Node performance is a calculation of how well an access point should perform on a given channel and channel width. Network performance is the product of the performance of all nodes in a Meraki Network, which is important as an individual node score close to zero will bring down the Network performance score, ensuring that a channel plan will not create issues for one area while optimizing another.

One bad node performance can rule out a channel plan
(arbitrary numbers used for examples)

Channel quality measures non-802.11 interference, duty cycle, and channel width. Channel switch penalty is a metric designed to reduce the number of channel changes for negligible benefit to reduce negative impact impact, and is weighted heavier on 2.4GHz where fewer clients support CSAs.

Hop Limit is used to determine how many neighboring APs we will consider when planning an AP’s channel. This basically determines the “aggressiveness” of the calculation. Meraki runs this calculation at 3 different intervals with different hop limits:

  • Every 15 minutes with a hop limit of “0”.
  • Every 3 hours with a hop limit of “1”, then “0”.
  • Every 24 hours with a hop limit of “2”, then “1”, then “0”

With a hop limit of “0” an AP only considers itself and directly neighboring APs when planning its channel. By running this more frequently, an AP can react to significant events quickly (such as a jammed channel) but won’t change channels too frequently. The more aggressive plans are run less frequently to balance creating a more globally optimal plan vs. changing channels too frequently.

The Auto RF Process

The process starts by inputting the current channel plan (if one exists), and collecting the scanning results and load information from each AP. It then picks a pseudo-random AP and identifies the channel that will render the best “node performance” for that AP. This selection favors picking heavier loaded APs first, as more clients actively connected to an AP signals that it is more important. By doing this, more actively used APs will have a better chance at picking the best channel available rather than running last and taking whatever channels are left.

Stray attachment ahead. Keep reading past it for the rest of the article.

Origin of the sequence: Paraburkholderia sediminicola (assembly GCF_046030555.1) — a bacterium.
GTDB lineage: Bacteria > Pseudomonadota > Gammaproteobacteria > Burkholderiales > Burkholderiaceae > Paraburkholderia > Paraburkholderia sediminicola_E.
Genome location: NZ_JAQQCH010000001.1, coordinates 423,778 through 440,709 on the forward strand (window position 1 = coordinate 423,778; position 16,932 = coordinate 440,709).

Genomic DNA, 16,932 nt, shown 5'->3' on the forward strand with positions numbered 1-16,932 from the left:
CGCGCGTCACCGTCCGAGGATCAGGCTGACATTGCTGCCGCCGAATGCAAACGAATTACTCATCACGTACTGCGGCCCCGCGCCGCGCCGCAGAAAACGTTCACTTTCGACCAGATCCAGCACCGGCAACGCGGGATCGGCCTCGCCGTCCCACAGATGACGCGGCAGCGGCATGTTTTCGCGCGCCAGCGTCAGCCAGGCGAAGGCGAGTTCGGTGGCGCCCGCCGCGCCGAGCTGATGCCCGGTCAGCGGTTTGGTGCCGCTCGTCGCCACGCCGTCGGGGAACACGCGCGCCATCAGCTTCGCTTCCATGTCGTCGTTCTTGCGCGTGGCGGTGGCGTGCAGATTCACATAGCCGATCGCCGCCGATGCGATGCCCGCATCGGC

After all APs have been assigned a channel and the cloud has calculated the predicted node performance for each, the network performance of the plan is determined. If the network performance of the new plan is better than the current plan, the new plan becomes the proposed plan. The algorithm is run ten times to compare multiple possible configurations. Once all iterations are run, the proposed plan becomes the current plan, and updated APs will change their channels accordingly.

Note that previous iterations of Auto Channel (before 802.11h) would not switch channels if a client was currently associated. Because Meraki now changes channels while clients are associated, it can lead to disruptions with clients using real-time applications that don’t support CSAs. If this is causing a negative impact, Meraki Support can revert this behavior upon request.